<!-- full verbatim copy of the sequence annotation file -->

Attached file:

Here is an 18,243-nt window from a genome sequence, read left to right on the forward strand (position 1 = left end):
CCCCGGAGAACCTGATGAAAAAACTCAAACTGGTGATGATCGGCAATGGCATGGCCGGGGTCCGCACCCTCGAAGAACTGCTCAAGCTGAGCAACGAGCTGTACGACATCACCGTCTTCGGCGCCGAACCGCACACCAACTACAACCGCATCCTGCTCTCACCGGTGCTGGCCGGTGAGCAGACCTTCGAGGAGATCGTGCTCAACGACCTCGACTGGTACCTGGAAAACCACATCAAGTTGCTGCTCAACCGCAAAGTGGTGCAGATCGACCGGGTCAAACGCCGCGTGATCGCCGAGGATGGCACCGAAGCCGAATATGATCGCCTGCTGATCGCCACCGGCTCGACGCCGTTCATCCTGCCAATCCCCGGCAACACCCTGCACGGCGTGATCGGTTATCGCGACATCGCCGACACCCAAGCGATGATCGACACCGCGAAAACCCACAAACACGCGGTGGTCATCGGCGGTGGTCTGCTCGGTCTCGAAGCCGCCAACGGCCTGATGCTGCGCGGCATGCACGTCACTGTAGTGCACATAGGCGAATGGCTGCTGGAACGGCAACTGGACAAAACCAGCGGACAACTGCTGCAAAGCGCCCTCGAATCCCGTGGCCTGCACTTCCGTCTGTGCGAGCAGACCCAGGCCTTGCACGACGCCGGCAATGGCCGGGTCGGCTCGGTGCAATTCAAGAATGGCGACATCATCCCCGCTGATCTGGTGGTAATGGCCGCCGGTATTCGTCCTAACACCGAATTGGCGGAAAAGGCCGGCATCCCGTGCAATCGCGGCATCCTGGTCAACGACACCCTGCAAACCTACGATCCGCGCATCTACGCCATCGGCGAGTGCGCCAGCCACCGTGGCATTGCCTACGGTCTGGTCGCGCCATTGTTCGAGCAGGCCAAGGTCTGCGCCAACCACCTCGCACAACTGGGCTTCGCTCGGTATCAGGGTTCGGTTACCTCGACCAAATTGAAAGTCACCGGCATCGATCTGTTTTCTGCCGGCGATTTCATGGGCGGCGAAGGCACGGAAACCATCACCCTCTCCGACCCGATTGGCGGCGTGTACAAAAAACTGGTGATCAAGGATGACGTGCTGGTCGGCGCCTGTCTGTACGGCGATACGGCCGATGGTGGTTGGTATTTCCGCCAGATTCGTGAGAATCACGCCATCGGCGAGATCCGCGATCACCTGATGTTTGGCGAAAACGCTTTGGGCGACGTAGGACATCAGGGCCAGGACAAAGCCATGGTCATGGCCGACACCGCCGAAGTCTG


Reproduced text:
Here is an 18,243-nt window from a genome sequence, read left to right on the forward strand (position 1 = left end):
CCCCGGAGAACCTGATGAAAAAACTCAAACTGGTGATGATCGGCAATGGCATGGCCGGGGTCCGCACCCTCGAAGAACTGCTCAAGCTGAGCAACGAGCTGTACGACATCACCGTCTTCGGCGCCGAACCGCACACCAACTACAACCGCATCCTGCTCTCACCGGTGCTGGCCGGTGAGCAGACCTTCGAGGAGATCGTGCTCAACGACCTCGACTGGTACCTGGAAAACCACATCAAGTTGCTGCTCAACCGCAAAGTGGTGCAGATCGACCGGGTCAAACGCCGCGTGATCGCCGAGGATGGCACCGAAGCCGAATATGATCGCCTGCTGATCGCCACCGGCTCGACGCCGTTCATCCTGCCAATCCCCGGCAACACCCTGCACGGCGTGATCGGTTATCGCGACATCGCCGACACCCAAGCGATGATCGACACCGCGAAAACCCACAAACACGCGGTGGTCATCGGCGGTGGTCTGCTCGGTCTCGAAGCCGCCAACGGCCTGATGCTGCGCGGCATGCACGTCACTGTAGTGCACATAGGCGAATGGCTGCTGGAACGGCAACTGGACAAAACCAGCGGACAACTGCTGCAAAGCGCCCTCGAATCCCGTGGCCTGCACTTCCGTCTGTGCGAGCAGACCCAGGCCTTGCACGACGCCGGCAATGGCCGGGTCGGCTCGGTGCAATTCAAGAATGGCGACATCATCCCCGCTGATCTGGTGGTAATGGCCGCCGGTATTCGTCCTAACACCGAATTGGCGGAAAAGGCCGGCATCCCGTGCAATCGCGGCATCCTGGTCAACGACACCCTGCAAACCTACGATCCGCGCATCTACGCCATCGGCGAGTGCGCCAGCCACCGTGGCATTGCCTACGGTCTGGTCGCGCCATTGTTCGAGCAGGCCAAGGTCTGCGCCAACCACCTCGCACAACTGGGCTTCGCTCGGTATCAGGGTTCGGTTACCTCGACCAAATTGAAAGTCACCGGCATCGATCTGTTTTCTGCCGGCGATTTCATGGGCGGCGAAGGCACGGAAACCATCACCCTCTCCGACCCGATTGGCGGCGTGTACAAAAAACTGGTGATCAAGGATGACGTGCTGGTCGGCGCCTGTCTGTACGGCGATACGGCCGATGGTGGTTGGTATTTCCGCCAGATTCGTGAGAATCACGCCATCGGCGAGATCCGCGATCACCTGATGTTTGGCGAAAACGCTTTGGGCGACGTAGGACATCAGGGCCAGGACAAAGCCATGGTCATGGCCGACACCGCCGAAGTCTG